Objective: We want to evaluate the MTT in vitro assay for newly diagnosed AML in adults, in particular its prognostic significance.
Methods: MTT tests were performed according to Pieters et al., Blood 76: 2327, 1990. Up to 18 cytostatic drugs were tested in a wide range of concentrations over 4 days and compared with controls. If necessary, blasts were enriched > 80% by negative selection with dynabeads (Kaspers et al., Br. J. Cancer 70: 1047, 1994). Percent S-phase was measured at begin of assay and after 4 days.
Results: Technical success rate was 80-85% and the assay took about one day of work. IC50 values as a measure for drug resistance were highly reproducible with an interassay CV (range) of 28% (13-47) between days. Median cell viability of controls after 4 days was 80% (44-97);% S-phase at begin of assay was 3% (0.1-15) and after 4 days 9% (1-39). Leukemic blasts from 57 adult AML patients were prospectively tested in vitro at diagnosis. Large interindividual differences in drug resistance were observed (over 1000 fold on average). There was a trend for greater IC50 with higher cytogenetic risk and nonresponders to induction. Other clinical prognostic factors such as patient age, initial WBC, FAB subtype, prior MDS and % S-phase did not show a relationship with the in vitro data. There was a high correlation between the topoisomerase II related drugs regarding in vitro resistance.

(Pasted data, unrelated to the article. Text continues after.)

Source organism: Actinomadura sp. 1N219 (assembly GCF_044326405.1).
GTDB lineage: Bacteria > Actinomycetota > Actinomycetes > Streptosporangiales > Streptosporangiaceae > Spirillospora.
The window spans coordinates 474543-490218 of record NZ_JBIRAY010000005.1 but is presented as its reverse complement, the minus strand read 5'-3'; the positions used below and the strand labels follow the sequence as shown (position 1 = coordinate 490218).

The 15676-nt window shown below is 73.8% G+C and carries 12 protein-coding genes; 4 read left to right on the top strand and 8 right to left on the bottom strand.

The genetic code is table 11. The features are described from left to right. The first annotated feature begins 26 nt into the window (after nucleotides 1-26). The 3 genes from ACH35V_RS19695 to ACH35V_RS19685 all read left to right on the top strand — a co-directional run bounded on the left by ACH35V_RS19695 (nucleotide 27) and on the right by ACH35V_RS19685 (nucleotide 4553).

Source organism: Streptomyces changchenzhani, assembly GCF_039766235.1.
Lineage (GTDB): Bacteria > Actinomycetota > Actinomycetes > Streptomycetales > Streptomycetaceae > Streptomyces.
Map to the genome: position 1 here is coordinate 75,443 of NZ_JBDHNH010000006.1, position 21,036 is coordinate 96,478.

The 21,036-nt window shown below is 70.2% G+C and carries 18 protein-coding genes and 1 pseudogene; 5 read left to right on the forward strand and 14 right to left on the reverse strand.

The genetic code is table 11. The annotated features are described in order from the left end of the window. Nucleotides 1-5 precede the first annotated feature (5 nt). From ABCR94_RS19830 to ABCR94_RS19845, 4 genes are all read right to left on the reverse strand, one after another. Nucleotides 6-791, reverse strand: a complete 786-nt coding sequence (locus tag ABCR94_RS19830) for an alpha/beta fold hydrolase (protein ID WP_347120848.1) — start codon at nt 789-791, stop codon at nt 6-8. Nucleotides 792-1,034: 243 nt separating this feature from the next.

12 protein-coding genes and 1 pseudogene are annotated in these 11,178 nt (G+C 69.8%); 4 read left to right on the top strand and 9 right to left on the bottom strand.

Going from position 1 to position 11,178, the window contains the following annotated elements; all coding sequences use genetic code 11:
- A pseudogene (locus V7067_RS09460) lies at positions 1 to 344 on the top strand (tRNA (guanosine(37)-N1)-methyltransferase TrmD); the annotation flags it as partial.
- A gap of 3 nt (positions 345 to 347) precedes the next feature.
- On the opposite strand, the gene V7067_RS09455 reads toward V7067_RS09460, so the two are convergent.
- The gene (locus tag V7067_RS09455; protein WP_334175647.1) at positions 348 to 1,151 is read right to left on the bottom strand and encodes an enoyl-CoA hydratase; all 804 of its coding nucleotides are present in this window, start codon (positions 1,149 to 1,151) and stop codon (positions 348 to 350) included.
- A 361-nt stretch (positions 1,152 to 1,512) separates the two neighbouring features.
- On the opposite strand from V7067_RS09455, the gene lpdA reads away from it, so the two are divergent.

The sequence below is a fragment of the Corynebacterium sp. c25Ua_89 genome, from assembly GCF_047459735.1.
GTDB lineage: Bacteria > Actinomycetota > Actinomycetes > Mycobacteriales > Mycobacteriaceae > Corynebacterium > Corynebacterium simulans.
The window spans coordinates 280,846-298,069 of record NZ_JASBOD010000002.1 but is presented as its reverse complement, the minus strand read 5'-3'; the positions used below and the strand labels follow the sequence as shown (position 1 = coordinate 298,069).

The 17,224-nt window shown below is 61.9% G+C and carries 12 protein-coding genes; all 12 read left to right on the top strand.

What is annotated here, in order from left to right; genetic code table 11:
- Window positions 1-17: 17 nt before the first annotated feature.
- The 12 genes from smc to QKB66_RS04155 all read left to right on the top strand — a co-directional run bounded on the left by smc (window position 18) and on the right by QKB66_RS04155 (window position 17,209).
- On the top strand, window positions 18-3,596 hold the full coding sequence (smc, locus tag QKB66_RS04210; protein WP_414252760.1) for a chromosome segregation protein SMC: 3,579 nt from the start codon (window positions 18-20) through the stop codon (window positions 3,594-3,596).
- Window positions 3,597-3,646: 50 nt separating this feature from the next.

Conclusion: In vitro sensitivity tests like the MTT assay may provide a valuable tool for prediction of individual therapy outcome in combination with cytogenetics. However, longer follow-up is required.